“I definitely feel like it’s the beginning of a new movement that, up until recently didn’t have a succinct name to bind similar artists together. Alex has been holding the sound down for a long time; way before anyone knew what it was or where it was going,” says Ill Cosby.

Night Bus itself has been around for some time now, as other labels and collectives have put out this type of music but with no captivating title, which is why Hush Hush is cutting its teeth in a very specific manner.

“I want to create a label that puts out a quality and esthetic that listeners can have an expectation of,” says Ruder, which is just what he’s done with Kid Smpl’s August release of Escape Pod EP. (Listen to the title track below)

Kid Smpl, 22-year old Seattle electronic producer Joey Butler, joined forces with Ruder to release a four track EP that the label states “plunges listeners into a hypnotically cinematic world that pairs ghostly vocal samples with lush synths, immersive low-end tones, complex drum work, and washed-out ambient textures.” Couldn’t have said it any better ourselves.

Night Bus isn’t just limited to a handful of producers either. CFCF suggests How To Dress Well, Elite Gymnastics and Chris Ott; names of emerging familiarity. Add to the list Hush Hush’s solo player Kid Smpl, and you’ve got the makings for an even stronger Night Bus foundation.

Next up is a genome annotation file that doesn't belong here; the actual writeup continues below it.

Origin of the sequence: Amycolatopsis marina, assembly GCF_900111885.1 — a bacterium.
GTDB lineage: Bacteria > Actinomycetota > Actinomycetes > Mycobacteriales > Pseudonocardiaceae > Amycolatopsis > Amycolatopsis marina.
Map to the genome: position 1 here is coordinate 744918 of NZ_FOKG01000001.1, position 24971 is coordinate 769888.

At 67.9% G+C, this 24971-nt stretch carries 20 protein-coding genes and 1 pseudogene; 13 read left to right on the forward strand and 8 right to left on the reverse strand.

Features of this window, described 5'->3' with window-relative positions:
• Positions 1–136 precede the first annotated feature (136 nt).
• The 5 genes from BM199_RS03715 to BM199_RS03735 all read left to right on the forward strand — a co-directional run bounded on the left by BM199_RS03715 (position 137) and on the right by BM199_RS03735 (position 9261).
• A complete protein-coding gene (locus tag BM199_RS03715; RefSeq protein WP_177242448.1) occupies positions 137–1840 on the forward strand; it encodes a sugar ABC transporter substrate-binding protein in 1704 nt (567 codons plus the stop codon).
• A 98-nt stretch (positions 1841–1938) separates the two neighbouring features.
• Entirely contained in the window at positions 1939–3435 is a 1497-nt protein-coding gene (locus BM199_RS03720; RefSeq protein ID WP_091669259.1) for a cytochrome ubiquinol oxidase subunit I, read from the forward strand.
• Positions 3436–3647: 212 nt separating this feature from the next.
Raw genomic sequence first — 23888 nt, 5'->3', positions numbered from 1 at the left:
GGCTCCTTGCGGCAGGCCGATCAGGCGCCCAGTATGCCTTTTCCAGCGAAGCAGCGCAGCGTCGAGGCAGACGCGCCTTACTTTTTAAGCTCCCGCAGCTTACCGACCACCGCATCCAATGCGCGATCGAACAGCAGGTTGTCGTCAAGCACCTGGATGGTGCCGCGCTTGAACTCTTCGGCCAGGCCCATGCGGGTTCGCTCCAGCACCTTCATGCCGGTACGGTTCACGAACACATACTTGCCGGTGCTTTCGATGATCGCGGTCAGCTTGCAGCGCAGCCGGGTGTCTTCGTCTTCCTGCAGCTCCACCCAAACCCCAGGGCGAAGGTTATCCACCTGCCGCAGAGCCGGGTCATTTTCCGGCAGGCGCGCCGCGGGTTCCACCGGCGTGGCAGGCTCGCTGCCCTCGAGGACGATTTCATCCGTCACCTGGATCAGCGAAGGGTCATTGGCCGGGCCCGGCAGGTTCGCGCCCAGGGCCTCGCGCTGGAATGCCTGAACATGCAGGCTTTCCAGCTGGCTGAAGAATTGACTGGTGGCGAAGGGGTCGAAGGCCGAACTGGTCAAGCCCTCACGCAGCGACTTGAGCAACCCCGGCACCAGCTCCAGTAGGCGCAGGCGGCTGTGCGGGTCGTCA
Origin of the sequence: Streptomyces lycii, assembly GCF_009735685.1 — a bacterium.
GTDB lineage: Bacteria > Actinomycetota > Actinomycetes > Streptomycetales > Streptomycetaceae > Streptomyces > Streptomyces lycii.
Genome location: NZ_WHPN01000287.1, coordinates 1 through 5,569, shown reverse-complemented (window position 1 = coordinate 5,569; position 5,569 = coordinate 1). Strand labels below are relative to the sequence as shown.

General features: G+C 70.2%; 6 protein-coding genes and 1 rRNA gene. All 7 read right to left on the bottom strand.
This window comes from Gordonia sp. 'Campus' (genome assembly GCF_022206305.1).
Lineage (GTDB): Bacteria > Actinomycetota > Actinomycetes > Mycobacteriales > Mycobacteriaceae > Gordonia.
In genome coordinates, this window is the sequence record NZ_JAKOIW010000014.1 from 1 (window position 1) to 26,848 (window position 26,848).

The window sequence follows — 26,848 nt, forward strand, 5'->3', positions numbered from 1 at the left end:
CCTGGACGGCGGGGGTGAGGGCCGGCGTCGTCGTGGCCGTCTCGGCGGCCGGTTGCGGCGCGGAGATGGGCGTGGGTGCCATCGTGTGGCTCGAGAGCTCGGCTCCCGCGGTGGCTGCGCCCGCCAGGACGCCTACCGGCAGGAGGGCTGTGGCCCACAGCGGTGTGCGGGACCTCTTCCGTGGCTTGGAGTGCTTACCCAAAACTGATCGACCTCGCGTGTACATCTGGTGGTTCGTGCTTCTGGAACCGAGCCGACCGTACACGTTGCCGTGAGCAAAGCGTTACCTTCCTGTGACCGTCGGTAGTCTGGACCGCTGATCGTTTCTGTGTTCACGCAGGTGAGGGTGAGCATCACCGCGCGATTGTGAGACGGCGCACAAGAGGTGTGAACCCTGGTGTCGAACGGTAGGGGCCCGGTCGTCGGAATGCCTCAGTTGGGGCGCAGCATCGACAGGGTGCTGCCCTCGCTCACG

Hush Hush Records released Dope Pac SE just last week, a collection of remixes of Kid Smpl tracks from other Night Bus-minded artists, such as Seattle’s DJAO and New York’s Big Spider’s Back. Butler’s debut LP Skylight is set to debut in November.

Night Bus is beginning to levitate towards zeitgeist status as the name begins to stick on a wider platform than ever before. Ruder’s plan through Hush Hush is to bring the theory behind the music into public consciousness.  Its introspective nature doesn’t lend itself to massive performance growth (like what the industry is currently experiencing with the rise of producers in the EDM realm who sit on the opposite end of the electronic music spectrum), but there is definitely a place for it.

There are other pockets across the globe where Night Bus is emerging. For those in the Seattle area, Ruder hosts monthly Hush Hush nights at the Arabica Lounge and CFCF hosts the occasional Night Bus groove session in Montreal featuring fantastically crafted film montages by local film student JRC.

For producers like CFCF and DJs like Alex Ruder, it’s all about the experience and the intimate connections the audience is able to pull from the music.

“I love the idea of people getting excited about it, because to me it means people are interacting on a deeper level with their taste as a method of framing their experience… Night Bus is really just a way to get this point across,” says CFCF.

7 thoughts on “Night Bus: An Evolution

  1. Genres primarily serve as marketing tools, & this new re-branding of a decades-long pre-existing musical stream (basically, urban melancholia) will do more for careers of those credited with the branding, than anyone or anything else. Take this article itself, and the promotional boost it gives exactly those doubtlessly well-meaning individuals, whom it credits with inventing this aesthetic – no matter that it namelessly existed before they were born. ask roy orbison. The further irony is, contriving to make it into a sellable brand is exactly what can kill it. Tacking a “succinct” (sellable) genre name onto something is the quickest way to timestamp a thing, make it passe, to turn an nameless & non-self-referential musical vibe into a fleetingly useful promotional device. see: trip hop.

Leave a Reply

Your email address will not be published. Required fields are marked *